ATTORNEY FOR APPELLANT ATTORNEYS FOR APPELLEE
Jerry J. McGaughey Jeffrey Modisett
Vincennes, IN Attorney General of Indiana
Christopher L. LaFuse
Deputy Attorney General
SUPREME COURT OF INDIANA
JEFFREY SCOTT MORRISON, ) ) Appellant (Defendant below ), ) ) v. )Cause No. 42SOO-9605-CR-392 ) STATE OF INDIANA, ) ) Appellee (Plaintiff below ). )
SHEPARD, Chief Justice.
murder, a felony,
and battery, a class B misdemeanor.
also found Graziano guilty of murder. The court sentenced Morrison
to sixty-five years in prison for murder, with a 180-day
concurrent sentence for battery.
Morrison raises two issues:
2) Whether the trial court abused its discretion by
finding the absence of certain physical evidence
looking for another place to stay. While at the bar, Steven Tatum,
an acquaintance of Graziano's, offered MacKinnon and Jake lodging
at his apartment. Bilskie later took MacKinnon, Jake, Tatum,
Graziano, and Morrison to Tatum's apartment.
Soon after arriving at Tatum's apartment, Morrison, Graziano,
and Bilskie departed. MacKinnon, who was Graziano's girlfriend,
remained at Tatum's with Jake. Tatum made sexual advances toward
MacKinnon. When she declined his invitations, he grabbed her
wrists. She pulled away from him, and she and her son quickly left
the apartment. The two wandered the street until a concerned
neighbor took them into his home. MacKinnon later saw Morrison
pass in front of the house, and she relayed to him what happened at
Tatum's apartment. MacKinnon and Morrison then went to Tatum's,
where Morrison beat Tatum. Afterward, Morrison and MacKinnon took
Jake to Bilskie's apartment.
Graziano was already at Bilskie's when Morrison and MacKinnon
arrived. After hearing MacKinnon's story of her encounter with
Tatum, Morrison and Graziano decided to go to Tatum's apartment and
beat him further. Before they left, MacKinnon gave one of them a
gun which she had previously taken from her stepfather.See footnote
In his apartment, Tatum confessed to Morrison and Graziano
that he had made advances toward MacKinnon. Graziano struck Tatum
in the face, knocked him to the floor, kicked him several times,
and dragged him by the hair into the bedroom. Graziano then shot
Tatum in the knee, and one of the two defendants shot Tatum twice
in the head. Tatum died of multiple blunt injuries and multiple
gunshot wounds. Over the next few days, Morrison and Graziano
admitted to several individuals that they beat and shot Tatum, and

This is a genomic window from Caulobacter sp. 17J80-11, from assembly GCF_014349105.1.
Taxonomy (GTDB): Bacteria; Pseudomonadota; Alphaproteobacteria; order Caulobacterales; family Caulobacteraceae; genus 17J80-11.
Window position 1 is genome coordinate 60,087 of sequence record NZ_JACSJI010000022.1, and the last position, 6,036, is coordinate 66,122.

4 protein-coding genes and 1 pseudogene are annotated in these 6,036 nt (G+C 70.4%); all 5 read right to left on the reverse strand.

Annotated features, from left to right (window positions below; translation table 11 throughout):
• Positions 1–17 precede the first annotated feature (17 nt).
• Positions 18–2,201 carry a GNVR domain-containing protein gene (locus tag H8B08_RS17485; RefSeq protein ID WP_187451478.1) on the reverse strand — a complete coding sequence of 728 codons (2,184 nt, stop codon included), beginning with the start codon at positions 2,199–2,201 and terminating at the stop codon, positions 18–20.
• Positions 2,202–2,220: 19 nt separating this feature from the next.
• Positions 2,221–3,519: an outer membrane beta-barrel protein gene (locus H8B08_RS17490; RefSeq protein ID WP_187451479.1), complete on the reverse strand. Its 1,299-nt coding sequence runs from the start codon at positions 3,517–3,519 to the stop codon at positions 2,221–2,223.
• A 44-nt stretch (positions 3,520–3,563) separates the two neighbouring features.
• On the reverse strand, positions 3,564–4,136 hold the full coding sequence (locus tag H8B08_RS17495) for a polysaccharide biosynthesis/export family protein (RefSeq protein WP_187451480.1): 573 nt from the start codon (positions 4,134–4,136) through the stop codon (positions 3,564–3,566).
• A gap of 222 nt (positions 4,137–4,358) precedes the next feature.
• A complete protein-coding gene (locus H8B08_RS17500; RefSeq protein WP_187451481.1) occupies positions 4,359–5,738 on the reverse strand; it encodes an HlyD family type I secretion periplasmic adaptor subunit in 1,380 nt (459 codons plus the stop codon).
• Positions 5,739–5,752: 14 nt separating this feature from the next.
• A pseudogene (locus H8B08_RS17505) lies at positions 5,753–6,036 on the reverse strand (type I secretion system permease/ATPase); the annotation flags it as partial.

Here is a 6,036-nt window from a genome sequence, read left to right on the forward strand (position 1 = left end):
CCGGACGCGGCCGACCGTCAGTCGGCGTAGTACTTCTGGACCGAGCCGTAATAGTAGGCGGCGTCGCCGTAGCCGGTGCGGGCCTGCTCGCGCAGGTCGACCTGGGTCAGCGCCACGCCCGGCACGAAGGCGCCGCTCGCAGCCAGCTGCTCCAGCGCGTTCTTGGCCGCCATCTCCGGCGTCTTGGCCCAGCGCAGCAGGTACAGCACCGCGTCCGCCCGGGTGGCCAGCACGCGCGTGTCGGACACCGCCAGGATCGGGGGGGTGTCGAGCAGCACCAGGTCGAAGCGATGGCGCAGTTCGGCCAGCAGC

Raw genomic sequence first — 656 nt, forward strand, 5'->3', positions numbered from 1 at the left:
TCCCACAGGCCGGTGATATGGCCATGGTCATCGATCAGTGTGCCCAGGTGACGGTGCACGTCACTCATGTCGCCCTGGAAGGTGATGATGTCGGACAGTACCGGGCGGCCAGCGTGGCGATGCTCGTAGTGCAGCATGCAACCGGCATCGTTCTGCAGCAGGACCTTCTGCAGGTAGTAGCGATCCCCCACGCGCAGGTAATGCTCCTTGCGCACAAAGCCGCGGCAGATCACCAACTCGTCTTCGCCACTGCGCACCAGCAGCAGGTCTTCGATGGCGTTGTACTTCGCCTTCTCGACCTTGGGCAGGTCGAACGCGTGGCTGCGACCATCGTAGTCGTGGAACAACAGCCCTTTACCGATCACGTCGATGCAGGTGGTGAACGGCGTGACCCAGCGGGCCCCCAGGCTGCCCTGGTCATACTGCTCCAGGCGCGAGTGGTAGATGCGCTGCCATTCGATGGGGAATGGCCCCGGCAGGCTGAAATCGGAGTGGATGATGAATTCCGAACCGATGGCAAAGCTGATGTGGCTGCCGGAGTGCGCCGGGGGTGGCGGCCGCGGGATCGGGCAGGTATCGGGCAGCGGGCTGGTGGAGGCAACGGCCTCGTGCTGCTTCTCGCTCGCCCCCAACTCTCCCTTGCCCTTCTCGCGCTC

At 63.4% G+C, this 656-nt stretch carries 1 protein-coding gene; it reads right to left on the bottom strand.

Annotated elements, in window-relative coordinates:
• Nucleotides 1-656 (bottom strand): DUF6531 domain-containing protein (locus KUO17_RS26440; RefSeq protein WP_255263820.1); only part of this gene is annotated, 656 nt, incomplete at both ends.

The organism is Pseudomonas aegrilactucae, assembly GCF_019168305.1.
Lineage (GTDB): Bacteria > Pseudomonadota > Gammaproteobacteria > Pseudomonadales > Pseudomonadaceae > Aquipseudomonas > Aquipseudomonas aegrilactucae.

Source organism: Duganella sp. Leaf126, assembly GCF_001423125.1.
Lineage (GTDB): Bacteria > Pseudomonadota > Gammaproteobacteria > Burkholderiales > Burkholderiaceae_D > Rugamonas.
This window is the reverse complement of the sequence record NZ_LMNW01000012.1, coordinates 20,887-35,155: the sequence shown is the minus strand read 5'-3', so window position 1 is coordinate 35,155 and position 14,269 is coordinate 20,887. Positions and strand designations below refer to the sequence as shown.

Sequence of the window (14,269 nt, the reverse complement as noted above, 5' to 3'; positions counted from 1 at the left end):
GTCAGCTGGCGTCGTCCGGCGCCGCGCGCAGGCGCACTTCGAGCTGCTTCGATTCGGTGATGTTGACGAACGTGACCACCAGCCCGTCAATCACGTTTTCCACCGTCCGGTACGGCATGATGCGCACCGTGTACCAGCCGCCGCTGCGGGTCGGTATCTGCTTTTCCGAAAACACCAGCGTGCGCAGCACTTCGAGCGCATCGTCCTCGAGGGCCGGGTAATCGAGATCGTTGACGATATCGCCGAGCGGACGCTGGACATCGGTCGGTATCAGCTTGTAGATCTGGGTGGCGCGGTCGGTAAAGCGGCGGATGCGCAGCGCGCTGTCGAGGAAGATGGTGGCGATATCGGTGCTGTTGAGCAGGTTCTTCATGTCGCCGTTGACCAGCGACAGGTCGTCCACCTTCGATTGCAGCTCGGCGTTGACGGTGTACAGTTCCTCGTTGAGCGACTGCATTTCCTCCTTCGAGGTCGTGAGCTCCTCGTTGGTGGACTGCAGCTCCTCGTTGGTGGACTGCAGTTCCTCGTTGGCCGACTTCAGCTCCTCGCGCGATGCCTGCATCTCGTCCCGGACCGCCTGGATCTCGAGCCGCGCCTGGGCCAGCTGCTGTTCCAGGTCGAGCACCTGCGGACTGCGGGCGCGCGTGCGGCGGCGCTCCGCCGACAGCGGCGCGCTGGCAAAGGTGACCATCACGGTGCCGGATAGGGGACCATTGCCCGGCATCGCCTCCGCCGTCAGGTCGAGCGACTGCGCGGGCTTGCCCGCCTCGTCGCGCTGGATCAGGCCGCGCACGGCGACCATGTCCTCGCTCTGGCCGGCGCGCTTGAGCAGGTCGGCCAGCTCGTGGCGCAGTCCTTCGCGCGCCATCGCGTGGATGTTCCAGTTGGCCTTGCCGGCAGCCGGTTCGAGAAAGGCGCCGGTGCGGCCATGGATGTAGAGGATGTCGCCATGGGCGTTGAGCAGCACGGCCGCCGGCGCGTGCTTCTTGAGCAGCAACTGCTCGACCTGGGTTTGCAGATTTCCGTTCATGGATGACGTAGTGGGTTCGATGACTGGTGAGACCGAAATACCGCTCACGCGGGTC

the State charged them both with murder and battery. Both Morrison
and Graziano claim the other one fired the fatal shots.
Morrison argues that the trial court erred by limiting his
cross-examination of Graziano regarding this agreement and by
excluding the written agreement from evidence because exclusion of
this matter misled the jury and violated his right to a fair trial.
The trial court did not err. This Court has long held that beneficial agreements between an accomplice and the State must be revealed to the jury. Morgan v. State, 275 Ind. 666, 419 N.E.2d 964 (1981); Newman v. State, 263 Ind. 569, 334 N.E.2d 684 (1975). This rule serves to help the jury better assess the reliability and honesty of the felon-witness. Lewis v. State, 629 N.E.2d 934, 937 (Ind Ct. App. 1994)("The jury should have the evidence related to any consideration a felon-witness receives in exchange for testifying on behalf of the State").
Here, the State did not extend any consideration to Graziano,
because Graziano did not pass the polygraph examination and thus
secured no consideration from the State. As a result, there was no
deal to disclose to the jury. The trial court's decision to limit
Graziano's testimony was not an abuse of discretion. Likewise,
there was no need to submit the written agreement into evidence.
Graziano was charged with murder and tried jointly with
Morrison. With Graziano facing the possibility of sixty-five years
in prison, the jury was well-aware that Graziano had a powerful
incentive to lay all the guilt on Morrison. The rule requiring
disclosure of beneficial agreements serves to alert the jury to a
witness's credibility, or lack thereof. The jury needed little
on two occasions: first when he initially beat Tatum and, second,
when Tatum was killed.
Morrison's defense thus boils down to an assertion that
Graziano fired the fatal shots. Morrison argues that Graziano's
testimony is the only evidence regarding his conduct in Tatum's
apartment before and during the murder of Tatum. Whether Morrison
fired the fatal shots is immaterial to his guilt, however, because
an individual who aids another person to commit a crime is as
guilty as the actual perpetrator. Pike v. State, 532 N.E.2d 3
(Ind. 1989). "A person may be convicted as a principal upon
evidence that he or she aided or abetted in the perpetration of the
charged crime. There is no separate crime of being an accessory to
a crime or aiding and abetting its perpetrator." Taylor v. State,
495 N.E.2d 710, 713 (Ind. 1986). The court's limitations on this
cross-examination were not an abuse of discretion.
Dickson, Sullivan, Selby, and Boehm, JJ., concur.
Converted from WP6.1 by the Access Indiana Information Network